Typical Ecotricity charging points.
The overwhelming majority of service areas have fitted electric vehicle charging points.
On the UK motorway network, they are almost all provided by Ecotricity, as part of what they called "the electric highway". These charging points were mostly installed in 2007, and while they may have been refurbished since, some customers argue that they are unreliable and have not kept up with developments in the industry. In other words while Ecotricity's initial investment was welcomed at the time, there is now some concern about the logic of one company operating at every motorway service area.
Like most chargers, Ecotricity are automatically informed when a charger is not working ("offline"), and are then expected to repair them as soon as possible.
Meanwhile, many services have been fitted with large Tesla Supercharger charging points. Little Chef were early adaptors adding about 80 charging points to the national road network, and their successors Euro Garages continue to add more. Shell and BP have also been developing their own range of charging points, to be fitted nationwide, between them creating a reasonably large network. IONITY recently signed an agreement with Extra.
In Ireland, ESB ecars is the main provider, with IONITY joining them.
Our search engine includes the option to search for only services with a charging point.
Issues with a charging point should be sent to the charging point brand, who usually manage it on behalf of the operator. Note that while we try to stay up-to-date with regards to new installations and faults, we can only rely on the information we're given. Complaints about ICE vehicles obstructing charging areas should be sent to the operator.
The UK service area regulations contained no reference to charging points until 2013, even though operators had been fitting them since before the previous regulations were written. Despite this, the 2013 update merely said that it encouraged operators to provide recharging facilities and alternative fuel technologies.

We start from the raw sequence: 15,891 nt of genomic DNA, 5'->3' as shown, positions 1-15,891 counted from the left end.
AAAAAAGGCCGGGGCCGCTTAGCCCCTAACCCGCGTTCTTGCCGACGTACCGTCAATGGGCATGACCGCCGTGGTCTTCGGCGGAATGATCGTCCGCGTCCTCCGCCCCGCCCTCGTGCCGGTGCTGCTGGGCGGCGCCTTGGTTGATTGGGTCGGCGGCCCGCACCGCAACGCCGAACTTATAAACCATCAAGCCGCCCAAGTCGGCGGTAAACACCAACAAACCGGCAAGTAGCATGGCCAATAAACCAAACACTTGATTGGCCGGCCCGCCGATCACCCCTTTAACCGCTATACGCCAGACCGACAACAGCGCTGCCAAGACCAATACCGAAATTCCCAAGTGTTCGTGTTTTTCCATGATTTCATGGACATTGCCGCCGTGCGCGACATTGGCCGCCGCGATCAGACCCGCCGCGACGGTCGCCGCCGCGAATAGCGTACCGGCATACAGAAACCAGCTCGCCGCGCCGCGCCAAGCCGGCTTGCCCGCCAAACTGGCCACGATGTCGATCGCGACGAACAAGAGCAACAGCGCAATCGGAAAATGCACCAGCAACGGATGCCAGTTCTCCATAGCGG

At the same time the regulations were updated to acknowledge that there is an official symbol for electric vehicle charging points, and to advise that this can be used on motorway signs to advertise the facility. In most cases, it is substituted for another food brand.
In 2017, to much government fanfare, providing an electric vehicle charging point finally came mandatory for motorway services - even though they all already had one.
In March 2019, Highways England awarded BP Chargemaster and Swarco a £2.8million contract to install new charging points at public locations close to the major road network.
At the start of 2020, Roadchef, Welcome Break and BP were all quoted criticising the UK's electricity infrastructure, which they said was hindering their roll-out of charging facilities.
In December 2020, Gridserve at Braintree was dubbed Britain's first "electric forecourt". It is effectively a normal major road service area, but with various types of electric charger instead of fuel pumps. With Gridserve planning more sites, this is likely to encourage operators to step up a gear. For example at Colne Valley, Welcome Break have already committed to building 100 charging points (brand not known), way above the dozen-or-so that they usually provide.
Gridserve then purchased a stake of Ecotricity in March 2021, and promised to upgrade all of their motorway charging points.
In March 2021, Transport Minister Rachel Maclean told Electrifying.com that the British government would be spending nearly £1 billion on improving the electric vehicle chargers on main roads. She said every motorway service area would have at least six rapid chargers by 2023, and that there would be 6,000 chargers across the major road network by 2030. These would be available to all road users with a contactless payment card, and the companies provided them would be contractually bound to provide a service that works at least 99% of the time, and to provide a 24 hour customer support line.
Although it wasn't stated explicitly, most electric vehicle drivers have interpreted this as being an end to Ecotricity's dominance of the motorway network. The minister's comments also suggested that the government's policy of allowing the private sector to decide what's needed hadn't worked, and that they now believe they have to intervene.
While the government's enthusiasm is undoubtedly good news for electric vehicle drivers, there is always a pinch of salt required when dealing with government commitments. Some electric vehicle driver also suggested that six chargers may not be enough in 2023.